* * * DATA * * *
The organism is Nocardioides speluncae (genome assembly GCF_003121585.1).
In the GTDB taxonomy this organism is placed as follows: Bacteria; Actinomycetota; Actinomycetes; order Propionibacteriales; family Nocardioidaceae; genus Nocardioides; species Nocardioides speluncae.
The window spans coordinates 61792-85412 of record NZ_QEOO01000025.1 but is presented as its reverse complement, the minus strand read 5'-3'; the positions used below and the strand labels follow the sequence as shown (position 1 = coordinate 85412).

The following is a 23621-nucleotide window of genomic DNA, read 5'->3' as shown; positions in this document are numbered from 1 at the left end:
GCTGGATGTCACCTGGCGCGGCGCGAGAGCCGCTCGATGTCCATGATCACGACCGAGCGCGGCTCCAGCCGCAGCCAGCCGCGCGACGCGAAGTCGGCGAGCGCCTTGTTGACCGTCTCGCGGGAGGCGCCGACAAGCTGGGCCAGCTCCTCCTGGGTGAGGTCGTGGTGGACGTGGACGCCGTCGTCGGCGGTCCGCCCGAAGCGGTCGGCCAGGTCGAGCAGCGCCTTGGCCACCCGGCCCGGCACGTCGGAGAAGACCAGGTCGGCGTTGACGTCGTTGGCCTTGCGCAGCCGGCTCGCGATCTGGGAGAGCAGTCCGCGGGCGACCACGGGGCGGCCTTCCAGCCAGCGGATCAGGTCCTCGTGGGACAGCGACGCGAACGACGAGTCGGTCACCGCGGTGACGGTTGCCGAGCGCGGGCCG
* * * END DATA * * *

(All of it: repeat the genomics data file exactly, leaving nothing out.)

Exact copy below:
The organism is Nocardioides speluncae (genome assembly GCF_003121585.1).
In the GTDB taxonomy this organism is placed as follows: Bacteria; Actinomycetota; Actinomycetes; order Propionibacteriales; family Nocardioidaceae; genus Nocardioides; species Nocardioides speluncae.
The window spans coordinates 61792-85412 of record NZ_QEOO01000025.1 but is presented as its reverse complement, the minus strand read 5'-3'; the positions used below and the strand labels follow the sequence as shown (position 1 = coordinate 85412).

The following is a 23621-nucleotide window of genomic DNA, read 5'->3' as shown; positions in this document are numbered from 1 at the left end:
GCTGGATGTCACCTGGCGCGGCGCGAGAGCCGCTCGATGTCCATGATCACGACCGAGCGCGGCTCCAGCCGCAGCCAGCCGCGCGACGCGAAGTCGGCGAGCGCCTTGTTGACCGTCTCGCGGGAGGCGCCGACAAGCTGGGCCAGCTCCTCCTGGGTGAGGTCGTGGTGGACGTGGACGCCGTCGTCGGCGGTCCGCCCGAAGCGGTCGGCCAGGTCGAGCAGCGCCTTGGCCACCCGGCCCGGCACGTCGGAGAAGACCAGGTCGGCGTTGACGTCGTTGGCCTTGCGCAGCCGGCTCGCGATCTGGGAGAGCAGTCCGCGGGCGACCACGGGGCGGCCTTCCAGCCAGCGGATCAGGTCCTCGTGGGACAGCGACGCGAACGACGAGTCGGTCACCGCGGTGACGGTTGCCGAGCGCGGGCCG